The Shanghai National Accounting Institute (SNAI) seeks to; provide specialised education to senior financial and accounting professionals, cultivate high-end talent for the accounting industry and provide advanced continuing education for macroeconomic regulators, large-and-medium-sized SOEs, financial institutions and intermediaries. Established in 2000, as a public service institute affiliated with the Ministry of Finance of China, SNAI celebrated it’s 20th anniversary this year.
SNAI has created its own unique teaching philosophy and methods underpinned by the three pillars of education, executive development program and distance education and over the years it has established a global reputation and become a ‘spiritual home’ for accounting practitioners.
Earlier this month UCL School of Management’s Deputy Director, Alan Parkinson delivered the opening speech at the SNAI 2020 Management Accounting Forum. The theme this year was ‘Responding to Uncertainties - The Essential Mission of Management’.
Alan Parkinson - ‘Management Accounting: Relevance Regained and Evolving in a Volatile Uncertain Complex and Ambiguous (VUCA) World’
Alan’s session focussed on the continuing but changing role of management accounting in supporting effective management in the brave new and increasingly VUCA world.
In 1987, Johnson and Norton’s seminal publication Relevance Lost: The Rise and Fall of Management Accounting prompted at least two decades of engineered evolution in the management accounting arena. Such evolution witnessed the emergence of a new management accounting paradigm to support management teams as they engaged with the challenges presented by the phenomena of globalisation, technological change and new organisational structures.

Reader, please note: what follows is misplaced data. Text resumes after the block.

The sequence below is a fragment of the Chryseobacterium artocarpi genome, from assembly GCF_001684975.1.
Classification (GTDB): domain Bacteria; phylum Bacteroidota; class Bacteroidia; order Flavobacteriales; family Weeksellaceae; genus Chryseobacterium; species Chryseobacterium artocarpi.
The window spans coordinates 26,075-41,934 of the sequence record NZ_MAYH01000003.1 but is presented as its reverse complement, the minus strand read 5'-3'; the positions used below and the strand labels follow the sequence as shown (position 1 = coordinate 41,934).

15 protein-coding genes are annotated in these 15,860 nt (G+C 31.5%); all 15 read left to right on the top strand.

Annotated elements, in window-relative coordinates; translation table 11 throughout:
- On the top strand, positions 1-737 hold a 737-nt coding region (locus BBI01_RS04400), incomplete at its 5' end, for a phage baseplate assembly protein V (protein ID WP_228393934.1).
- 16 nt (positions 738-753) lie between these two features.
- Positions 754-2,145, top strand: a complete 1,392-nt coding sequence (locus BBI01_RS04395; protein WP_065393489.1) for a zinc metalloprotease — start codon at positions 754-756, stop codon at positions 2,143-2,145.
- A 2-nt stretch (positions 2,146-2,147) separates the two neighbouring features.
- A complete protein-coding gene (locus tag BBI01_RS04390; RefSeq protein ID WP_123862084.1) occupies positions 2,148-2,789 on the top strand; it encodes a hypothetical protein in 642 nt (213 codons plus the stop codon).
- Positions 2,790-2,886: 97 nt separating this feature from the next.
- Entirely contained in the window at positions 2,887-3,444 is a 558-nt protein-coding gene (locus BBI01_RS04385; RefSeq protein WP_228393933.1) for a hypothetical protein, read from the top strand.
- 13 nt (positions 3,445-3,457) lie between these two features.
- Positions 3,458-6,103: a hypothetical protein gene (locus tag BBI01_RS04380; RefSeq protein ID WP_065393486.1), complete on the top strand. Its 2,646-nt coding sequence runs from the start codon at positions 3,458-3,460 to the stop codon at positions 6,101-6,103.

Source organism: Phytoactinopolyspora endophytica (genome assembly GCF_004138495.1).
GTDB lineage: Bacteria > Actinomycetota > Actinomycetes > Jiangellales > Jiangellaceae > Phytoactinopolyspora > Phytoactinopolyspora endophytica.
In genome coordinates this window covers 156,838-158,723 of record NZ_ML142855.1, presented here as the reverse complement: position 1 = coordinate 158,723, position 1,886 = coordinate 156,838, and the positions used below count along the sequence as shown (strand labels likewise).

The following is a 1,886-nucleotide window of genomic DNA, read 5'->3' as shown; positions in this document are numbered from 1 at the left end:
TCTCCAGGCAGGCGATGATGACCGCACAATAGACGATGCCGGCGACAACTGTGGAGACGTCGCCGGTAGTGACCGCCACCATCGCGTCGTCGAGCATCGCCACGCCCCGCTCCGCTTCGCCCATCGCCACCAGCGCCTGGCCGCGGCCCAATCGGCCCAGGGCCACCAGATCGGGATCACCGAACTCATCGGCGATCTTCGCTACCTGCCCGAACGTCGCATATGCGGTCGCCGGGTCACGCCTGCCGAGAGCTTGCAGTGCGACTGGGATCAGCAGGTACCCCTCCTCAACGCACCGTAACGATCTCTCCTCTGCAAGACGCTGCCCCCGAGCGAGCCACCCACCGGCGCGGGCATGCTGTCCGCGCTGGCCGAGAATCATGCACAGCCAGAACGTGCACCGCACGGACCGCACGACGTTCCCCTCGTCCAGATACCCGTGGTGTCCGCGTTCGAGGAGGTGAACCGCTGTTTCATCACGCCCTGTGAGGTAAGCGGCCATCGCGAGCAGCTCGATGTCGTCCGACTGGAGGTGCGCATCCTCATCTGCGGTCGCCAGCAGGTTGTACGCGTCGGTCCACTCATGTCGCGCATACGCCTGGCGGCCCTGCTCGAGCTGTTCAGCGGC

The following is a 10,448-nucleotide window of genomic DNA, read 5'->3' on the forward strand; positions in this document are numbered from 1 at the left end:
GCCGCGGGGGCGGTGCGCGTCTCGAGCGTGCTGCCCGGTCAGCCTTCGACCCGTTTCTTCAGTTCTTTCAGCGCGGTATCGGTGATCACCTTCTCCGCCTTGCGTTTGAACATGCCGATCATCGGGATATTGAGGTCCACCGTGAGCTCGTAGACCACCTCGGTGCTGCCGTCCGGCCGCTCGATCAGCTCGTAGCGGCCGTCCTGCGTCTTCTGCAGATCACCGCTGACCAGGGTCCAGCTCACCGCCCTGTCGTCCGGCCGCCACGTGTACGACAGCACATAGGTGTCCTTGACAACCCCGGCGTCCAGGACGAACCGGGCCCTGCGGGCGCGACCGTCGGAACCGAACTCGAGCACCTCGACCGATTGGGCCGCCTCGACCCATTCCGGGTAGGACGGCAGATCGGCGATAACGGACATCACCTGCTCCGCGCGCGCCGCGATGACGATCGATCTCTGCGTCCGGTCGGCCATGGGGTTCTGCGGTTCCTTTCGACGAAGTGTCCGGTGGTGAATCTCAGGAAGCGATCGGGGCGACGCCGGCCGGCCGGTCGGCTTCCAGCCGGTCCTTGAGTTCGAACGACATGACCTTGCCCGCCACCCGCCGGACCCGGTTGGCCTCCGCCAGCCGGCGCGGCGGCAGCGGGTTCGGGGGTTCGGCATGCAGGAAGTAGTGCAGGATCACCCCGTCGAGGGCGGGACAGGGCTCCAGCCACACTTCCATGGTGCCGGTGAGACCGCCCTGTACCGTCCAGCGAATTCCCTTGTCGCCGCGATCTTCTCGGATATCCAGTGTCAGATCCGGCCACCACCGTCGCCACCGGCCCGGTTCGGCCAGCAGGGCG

That paradigm reflected new sets of assumptions, concepts, values, and practices underpinning different ways of viewing reality for the management accounting community. The phenomena challenging management teams underpinning Relevance Lost remain but with even greater significance. Additionally, emerging phenomena are altering the business landscape challenging management teams still further - and will continue to do so.
Alan’s session provided a contextual backdrop to such emerging phenomena and their impacts on the management accounting process, and particularly regarding the development of resilience, considering a range of relevant reports and studies. In so doing it sought to stand alone as a succinct compendium of views on the future trajectory of management accounting in support of the art and science of management.